It wasn’t long ago that Robert Yudin of Fyffes Tropical Produce wrote us asking Why Don’t American Retailers Just Standardize On EurepGAP?
It is a question bound to rise again with the news that EurepGAP is changing its name and title to GlobalGAP:
Using its eighth annual conference being held in Thailand this week as an appropriate platform, EUREPGAP has announced it is changing its title and logo to GLOBALGAP.
The decision has been taken to reflect its expanding international role in establishing Good Agricultural Practices mutually agreed between multiple retailers and their suppliers.
In ten years since its inception — initially targeted at Europe — the voluntary organisation has seen its influence spread and led to the creation of identical criteria adopted as far a field as South and Central America, Africa, Australasia, and most recently Japan and Thailand.
Established equivalent schemes such ChileGAP, ChinaGAP, KenyaGAP, MexicoGAP, JGAP (Japan) and most recently ThaiGAP, are backed by national governments, retailers, producers and exporters.
“Currently GLOBALGAP covers over 80,000 certified producers in no less than 80 counties with others expected to follow,” explains Chairman Nigel Garbutt. “It has meant that through the adoption of good agricultural practices subject to regular independent monitoring that committed producers regardless of their scale can compete on an equal footing.
“The reason for the name change is that it now makes common sense to clarify our far wider role at a time when both producers and retailers are operating on an international level across national boundaries.
Kristian Moeller Secretary GLOBALGAP added, “By positively aligning ourselves in this way, it allows us to identify and fit more closely and more clearly into the global supply chain.”
“The re-naming will be accompanied by a significantly improved website which will meet the information needs of our increasingly wider range of stakeholders.”
The website is www.globalgap.org, and it is clear that the more geographically extensive this standard becomes the more compelling the argument for the U.S. to hop on board.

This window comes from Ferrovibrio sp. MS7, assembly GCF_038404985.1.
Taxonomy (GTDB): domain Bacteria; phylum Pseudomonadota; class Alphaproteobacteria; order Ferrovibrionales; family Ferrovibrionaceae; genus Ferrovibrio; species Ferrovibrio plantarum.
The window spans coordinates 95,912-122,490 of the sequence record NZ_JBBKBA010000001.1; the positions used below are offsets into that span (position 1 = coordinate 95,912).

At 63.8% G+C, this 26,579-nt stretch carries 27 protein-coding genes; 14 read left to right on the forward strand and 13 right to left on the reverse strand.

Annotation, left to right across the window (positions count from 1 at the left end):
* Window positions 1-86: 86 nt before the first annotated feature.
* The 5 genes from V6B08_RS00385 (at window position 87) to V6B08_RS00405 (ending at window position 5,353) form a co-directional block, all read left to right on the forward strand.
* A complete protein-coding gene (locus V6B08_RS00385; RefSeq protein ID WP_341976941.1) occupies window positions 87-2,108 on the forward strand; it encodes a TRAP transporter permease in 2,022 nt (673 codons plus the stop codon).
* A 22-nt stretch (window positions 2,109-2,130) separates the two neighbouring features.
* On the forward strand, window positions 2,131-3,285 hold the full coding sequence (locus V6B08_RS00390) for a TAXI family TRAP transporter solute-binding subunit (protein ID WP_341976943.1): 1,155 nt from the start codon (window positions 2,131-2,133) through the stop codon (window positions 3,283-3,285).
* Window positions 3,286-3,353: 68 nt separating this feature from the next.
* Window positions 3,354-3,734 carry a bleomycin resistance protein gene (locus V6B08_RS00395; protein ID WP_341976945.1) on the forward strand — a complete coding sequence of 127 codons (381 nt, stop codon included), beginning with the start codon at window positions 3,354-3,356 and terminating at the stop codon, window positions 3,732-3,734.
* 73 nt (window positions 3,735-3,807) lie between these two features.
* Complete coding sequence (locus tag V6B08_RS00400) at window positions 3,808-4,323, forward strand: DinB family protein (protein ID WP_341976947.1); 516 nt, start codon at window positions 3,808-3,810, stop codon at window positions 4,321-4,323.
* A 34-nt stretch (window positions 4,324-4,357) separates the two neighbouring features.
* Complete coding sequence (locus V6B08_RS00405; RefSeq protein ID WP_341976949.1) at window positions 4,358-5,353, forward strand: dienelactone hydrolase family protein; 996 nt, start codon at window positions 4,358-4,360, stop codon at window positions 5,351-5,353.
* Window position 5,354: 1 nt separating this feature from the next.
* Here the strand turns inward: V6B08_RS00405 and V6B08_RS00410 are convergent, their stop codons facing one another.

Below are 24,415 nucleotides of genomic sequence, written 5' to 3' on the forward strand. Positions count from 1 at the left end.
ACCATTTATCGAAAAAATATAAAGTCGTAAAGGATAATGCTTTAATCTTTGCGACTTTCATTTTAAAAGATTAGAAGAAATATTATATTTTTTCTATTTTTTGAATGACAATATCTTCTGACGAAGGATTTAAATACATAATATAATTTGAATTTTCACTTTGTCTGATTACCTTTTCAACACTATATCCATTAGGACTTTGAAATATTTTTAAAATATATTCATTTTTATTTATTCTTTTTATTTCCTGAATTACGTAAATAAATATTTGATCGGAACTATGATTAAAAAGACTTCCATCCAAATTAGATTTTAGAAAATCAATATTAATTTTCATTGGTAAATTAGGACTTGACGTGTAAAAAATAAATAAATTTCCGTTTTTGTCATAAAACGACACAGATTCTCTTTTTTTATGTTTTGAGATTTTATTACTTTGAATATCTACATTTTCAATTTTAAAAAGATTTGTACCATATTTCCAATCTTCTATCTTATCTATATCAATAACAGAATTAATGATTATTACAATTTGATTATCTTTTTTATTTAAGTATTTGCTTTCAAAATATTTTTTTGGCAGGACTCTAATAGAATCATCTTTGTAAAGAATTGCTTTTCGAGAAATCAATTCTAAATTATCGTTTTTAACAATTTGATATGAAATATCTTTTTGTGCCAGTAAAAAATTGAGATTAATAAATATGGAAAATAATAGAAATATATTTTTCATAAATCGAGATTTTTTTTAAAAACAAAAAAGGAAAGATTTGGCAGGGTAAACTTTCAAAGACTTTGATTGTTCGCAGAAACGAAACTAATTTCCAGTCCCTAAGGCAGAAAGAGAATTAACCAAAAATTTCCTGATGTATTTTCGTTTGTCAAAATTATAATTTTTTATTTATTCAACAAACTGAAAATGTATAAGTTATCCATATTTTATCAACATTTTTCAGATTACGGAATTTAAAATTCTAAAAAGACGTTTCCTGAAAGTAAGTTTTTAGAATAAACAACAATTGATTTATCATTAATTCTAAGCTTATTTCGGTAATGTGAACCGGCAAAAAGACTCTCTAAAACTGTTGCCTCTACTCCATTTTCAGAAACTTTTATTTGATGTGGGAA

For example, up until now, most American interest in EurepGAP was driven by British retailers. On August 17, 2007, however, JGAP, the Japanese Good Agricultural Practices standard, was announced. This harmonization of good agricultural practices is potentially quite important as Japan is a much larger customer for American producers than is the U.K.
An AmeriGAP or GAPUSA would offer the potential of expanded export markets for U.S. producers and a fixed standard for evaluating imports for retailers. In addition, it would reduce the duplicative audits that so vex growers.
It is not a perfect solution. First GlobalGAP only covers agriculture, not processing, so fresh-cut product would require some other certification on the processing end. Second, there are risks in relying on any certificate — there could be corruption or standards could have collapsed since the last review. Third, many of the GlobalGAP standards include ideas beyond food safety — crossing into environmental standards and social responsibility standards — and this may be controversial among Americans. Although one look at the video by the A&P clerks that we talked about here indicates things such as how employees are treated can have a real impact on food safety.
Still, everyone and their brother now claim to have a food safety program. They all seem to hire good names, but many times it is not clear what they are hired to do. Everyone claims they are third-party audited, but to what standard is unclear. If we are going to build regulatory and consumer confidence, we need more than amorphous claims of being third-party audited; we need a recognized standard.
GlobalGAP is kept as a business-to-business standard and does not have a consumer marketing component. There are no logos on product or other things that might raise issues with consumers. It is already well accepted, an enormous amount of work has been done, and developing a version that harmonizes with American conditions offers some commercial possibilities.
Even if there is not uniformity on this, we should move toward developing an AmeriGAP or GAPUSA so there will be one U.S. standard for those looking to export. Once the standard is established and the infrastructure built, retailers in the U.S. may well start standardizing on this for domestic suppliers as well.